I’m not familiar with Elm, but that’s a weird limitation and will run into problems using practically all JSON data.
In general I’m not a fan of JSON decoders that insist on parsing into a specific type. It works okay if you’re developing the application that creates the JSON in the first place, because there’s probably already an object, but they’re a real pain to use when reusing JSON from somewhere, like calling a web API or something like that.
The blog post provides 3 solutions out of which 2 actually handle arbitrary sized JSON. The last one is the de-facto standard from what I gathered but I still found the post very informative as someone who just jumped in into Elm and hit that limitation very fast.
As someone who’s only been eyeing Elm in the periphery as something to try out, what is the technical reason for why Elm can only decode 8 fields in a JSON object?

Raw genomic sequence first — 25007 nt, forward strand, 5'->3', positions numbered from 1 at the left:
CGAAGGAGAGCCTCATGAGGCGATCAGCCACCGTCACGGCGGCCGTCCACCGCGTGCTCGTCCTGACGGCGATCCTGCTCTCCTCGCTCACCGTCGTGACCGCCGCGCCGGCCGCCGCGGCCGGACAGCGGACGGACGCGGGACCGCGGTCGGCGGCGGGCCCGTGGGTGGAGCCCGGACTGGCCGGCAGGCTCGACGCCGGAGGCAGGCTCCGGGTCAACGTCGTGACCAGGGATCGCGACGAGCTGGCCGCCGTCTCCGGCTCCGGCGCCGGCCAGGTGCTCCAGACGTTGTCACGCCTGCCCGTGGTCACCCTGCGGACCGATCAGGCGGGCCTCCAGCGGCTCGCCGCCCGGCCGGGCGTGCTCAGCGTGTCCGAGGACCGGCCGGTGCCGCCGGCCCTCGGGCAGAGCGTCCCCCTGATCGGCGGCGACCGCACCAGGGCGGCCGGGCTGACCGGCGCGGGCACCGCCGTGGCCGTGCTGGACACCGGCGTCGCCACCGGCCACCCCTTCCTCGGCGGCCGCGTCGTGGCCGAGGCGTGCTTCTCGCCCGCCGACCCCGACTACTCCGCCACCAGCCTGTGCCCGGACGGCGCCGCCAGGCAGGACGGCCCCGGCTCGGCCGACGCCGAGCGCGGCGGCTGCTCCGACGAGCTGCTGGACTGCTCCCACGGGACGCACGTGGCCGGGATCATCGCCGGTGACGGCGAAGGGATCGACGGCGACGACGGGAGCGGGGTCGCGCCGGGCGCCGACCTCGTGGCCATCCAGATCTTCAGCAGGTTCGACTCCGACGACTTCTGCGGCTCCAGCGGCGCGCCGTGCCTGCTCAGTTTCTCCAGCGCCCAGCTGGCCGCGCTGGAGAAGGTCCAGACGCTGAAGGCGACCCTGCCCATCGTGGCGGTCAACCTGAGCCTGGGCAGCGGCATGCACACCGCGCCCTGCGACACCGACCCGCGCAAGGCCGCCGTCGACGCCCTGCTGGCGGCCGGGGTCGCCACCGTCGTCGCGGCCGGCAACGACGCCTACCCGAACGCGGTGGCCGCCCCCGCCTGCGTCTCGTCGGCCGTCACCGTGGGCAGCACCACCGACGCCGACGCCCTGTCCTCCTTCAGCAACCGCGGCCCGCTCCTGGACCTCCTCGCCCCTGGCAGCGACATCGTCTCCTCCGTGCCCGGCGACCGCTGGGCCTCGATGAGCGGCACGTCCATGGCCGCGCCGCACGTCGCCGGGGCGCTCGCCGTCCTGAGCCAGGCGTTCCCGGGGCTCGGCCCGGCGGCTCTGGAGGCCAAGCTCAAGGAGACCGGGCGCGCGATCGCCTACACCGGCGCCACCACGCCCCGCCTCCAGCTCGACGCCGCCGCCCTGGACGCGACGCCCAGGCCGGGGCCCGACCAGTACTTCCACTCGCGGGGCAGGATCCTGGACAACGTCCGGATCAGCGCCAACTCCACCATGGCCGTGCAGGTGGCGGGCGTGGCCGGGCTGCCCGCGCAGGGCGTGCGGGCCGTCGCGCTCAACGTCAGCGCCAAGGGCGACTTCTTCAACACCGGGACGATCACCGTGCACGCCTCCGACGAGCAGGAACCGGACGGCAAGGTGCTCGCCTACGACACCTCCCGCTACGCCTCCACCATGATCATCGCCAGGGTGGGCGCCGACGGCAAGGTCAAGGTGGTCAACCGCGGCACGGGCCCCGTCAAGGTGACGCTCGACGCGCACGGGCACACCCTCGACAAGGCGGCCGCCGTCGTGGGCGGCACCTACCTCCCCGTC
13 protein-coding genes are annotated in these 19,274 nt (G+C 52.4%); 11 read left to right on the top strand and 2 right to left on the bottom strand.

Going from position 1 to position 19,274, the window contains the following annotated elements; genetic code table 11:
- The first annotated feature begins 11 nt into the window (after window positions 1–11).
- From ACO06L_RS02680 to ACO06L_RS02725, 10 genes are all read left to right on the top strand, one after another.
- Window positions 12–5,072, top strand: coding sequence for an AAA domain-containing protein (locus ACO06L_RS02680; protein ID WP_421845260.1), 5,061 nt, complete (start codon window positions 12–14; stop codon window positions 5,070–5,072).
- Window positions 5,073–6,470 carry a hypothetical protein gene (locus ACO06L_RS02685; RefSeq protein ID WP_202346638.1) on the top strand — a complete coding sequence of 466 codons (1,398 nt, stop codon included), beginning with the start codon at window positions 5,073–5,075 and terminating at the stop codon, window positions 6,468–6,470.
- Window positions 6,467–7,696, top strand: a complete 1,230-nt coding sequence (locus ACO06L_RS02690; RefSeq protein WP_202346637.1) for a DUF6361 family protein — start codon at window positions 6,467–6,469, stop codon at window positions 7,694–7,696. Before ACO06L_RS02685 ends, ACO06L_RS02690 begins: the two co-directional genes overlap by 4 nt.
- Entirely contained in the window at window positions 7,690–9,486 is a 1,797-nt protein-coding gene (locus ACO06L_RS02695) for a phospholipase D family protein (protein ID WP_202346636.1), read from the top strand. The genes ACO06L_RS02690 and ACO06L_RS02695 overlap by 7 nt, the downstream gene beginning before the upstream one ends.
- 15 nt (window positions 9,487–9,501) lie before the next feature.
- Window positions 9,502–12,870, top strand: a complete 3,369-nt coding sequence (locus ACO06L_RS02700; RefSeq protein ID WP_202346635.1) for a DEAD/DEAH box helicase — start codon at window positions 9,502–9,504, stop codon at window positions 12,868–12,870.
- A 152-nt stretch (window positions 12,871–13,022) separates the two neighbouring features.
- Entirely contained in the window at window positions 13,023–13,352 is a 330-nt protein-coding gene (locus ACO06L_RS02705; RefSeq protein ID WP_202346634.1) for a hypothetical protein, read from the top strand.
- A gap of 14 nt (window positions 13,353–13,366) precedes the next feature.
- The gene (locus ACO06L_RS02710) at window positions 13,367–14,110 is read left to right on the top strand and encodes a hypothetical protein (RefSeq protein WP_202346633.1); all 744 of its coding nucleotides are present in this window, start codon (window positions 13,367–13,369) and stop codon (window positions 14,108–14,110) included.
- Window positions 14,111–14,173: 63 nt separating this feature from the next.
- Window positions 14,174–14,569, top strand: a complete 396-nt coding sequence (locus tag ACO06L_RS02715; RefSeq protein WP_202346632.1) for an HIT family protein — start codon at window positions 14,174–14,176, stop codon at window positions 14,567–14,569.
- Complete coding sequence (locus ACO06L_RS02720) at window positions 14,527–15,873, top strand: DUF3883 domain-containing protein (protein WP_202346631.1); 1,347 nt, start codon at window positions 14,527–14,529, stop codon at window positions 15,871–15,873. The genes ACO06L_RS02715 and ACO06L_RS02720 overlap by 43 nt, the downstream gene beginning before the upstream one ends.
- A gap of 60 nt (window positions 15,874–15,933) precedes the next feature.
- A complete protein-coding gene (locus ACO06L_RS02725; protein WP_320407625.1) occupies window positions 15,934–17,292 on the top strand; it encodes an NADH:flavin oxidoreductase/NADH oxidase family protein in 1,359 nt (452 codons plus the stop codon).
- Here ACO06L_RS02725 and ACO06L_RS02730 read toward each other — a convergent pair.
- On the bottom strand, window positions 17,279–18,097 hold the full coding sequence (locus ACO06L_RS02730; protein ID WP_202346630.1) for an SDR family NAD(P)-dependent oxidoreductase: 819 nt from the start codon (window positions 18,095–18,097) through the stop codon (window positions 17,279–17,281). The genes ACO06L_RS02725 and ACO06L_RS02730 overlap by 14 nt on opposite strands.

(I did a cursory search for “why is elm limited to decoding 8 fields?” and related phrases, but nothing in the first few pages seemed to answer the question directly).
It’s not limited. The language just ships with 8 convenience functions for parsing objects like that. Since defining those for parsing objects seems a bit complicated. I just submitted a link to a second blog post that goes into a bit more detail on how the objectN constructs are built: https://lobste.rs/s/ma48ik/decoding_larger_json_objects_elm_0_15_2015
Regarding parsing more fields without going through things like above the decode pipeline is a very nice and easy things to use.
It’s worth noting that you do not need to decode anything into a type. Use of Json.Decode.value allow you to keep things as json until you need a particular field, e.g "name". That way your JSON is as flexible as you want it to be, and there is no structure forced upon you. You just have to handle the case when no name is found lower down in the tree.
It’s worth noting that it’s quite often useful to nest decoders, or even chain a decoder onto another one. The main problem with doing that is that your code can often produce lackluster error messages as a result.
Something else that’s missing from this post is a link to http://json2elm.com, which can help automate a lot of the converstion for you when you have a large JSON object and you’re not sure where to start. It’s not perfect and needs a lot of work but it can help.